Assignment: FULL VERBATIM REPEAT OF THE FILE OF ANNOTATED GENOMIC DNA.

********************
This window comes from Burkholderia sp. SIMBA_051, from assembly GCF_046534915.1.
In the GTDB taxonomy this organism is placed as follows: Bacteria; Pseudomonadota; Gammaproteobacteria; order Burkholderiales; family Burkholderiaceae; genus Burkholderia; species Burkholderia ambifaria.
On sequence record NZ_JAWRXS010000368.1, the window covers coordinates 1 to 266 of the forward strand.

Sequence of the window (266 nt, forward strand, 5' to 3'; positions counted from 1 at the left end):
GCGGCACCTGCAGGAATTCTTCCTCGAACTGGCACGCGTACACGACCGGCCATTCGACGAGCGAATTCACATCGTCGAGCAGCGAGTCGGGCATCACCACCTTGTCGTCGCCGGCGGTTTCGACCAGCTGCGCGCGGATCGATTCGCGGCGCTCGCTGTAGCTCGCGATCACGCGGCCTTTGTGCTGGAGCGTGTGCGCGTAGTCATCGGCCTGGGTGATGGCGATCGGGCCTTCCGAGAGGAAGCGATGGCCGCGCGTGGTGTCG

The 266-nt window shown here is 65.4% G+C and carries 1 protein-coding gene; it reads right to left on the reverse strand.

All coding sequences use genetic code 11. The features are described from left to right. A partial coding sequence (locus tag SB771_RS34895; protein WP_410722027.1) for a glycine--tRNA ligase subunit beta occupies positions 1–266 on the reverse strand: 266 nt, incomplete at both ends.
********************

This window comes from Burkholderia sp. SIMBA_051, from assembly GCF_046534915.1.
In the GTDB taxonomy this organism is placed as follows: Bacteria; Pseudomonadota; Gammaproteobacteria; order Burkholderiales; family Burkholderiaceae; genus Burkholderia; species Burkholderia ambifaria.
On sequence record NZ_JAWRXS010000368.1, the window covers coordinates 1 to 266 of the forward strand.

Sequence of the window (266 nt, forward strand, 5' to 3'; positions counted from 1 at the left end):
GCGGCACCTGCAGGAATTCTTCCTCGAACTGGCACGCGTACACGACCGGCCATTCGACGAGCGAATTCACATCGTCGAGCAGCGAGTCGGGCATCACCACCTTGTCGTCGCCGGCGGTTTCGACCAGCTGCGCGCGGATCGATTCGCGGCGCTCGCTGTAGCTCGCGATCACGCGGCCTTTGTGCTGGAGCGTGTGCGCGTAGTCATCGGCCTGGGTGATGGCGATCGGGCCTTCCGAGAGGAAGCGATGGCCGCGCGTGGTGTCG

The 266-nt window shown here is 65.4% G+C and carries 1 protein-coding gene; it reads right to left on the reverse strand.

All coding sequences use genetic code 11. The features are described from left to right. A partial coding sequence (locus tag SB771_RS34895; protein WP_410722027.1) for a glycine--tRNA ligase subunit beta occupies positions 1–266 on the reverse strand: 266 nt, incomplete at both ends.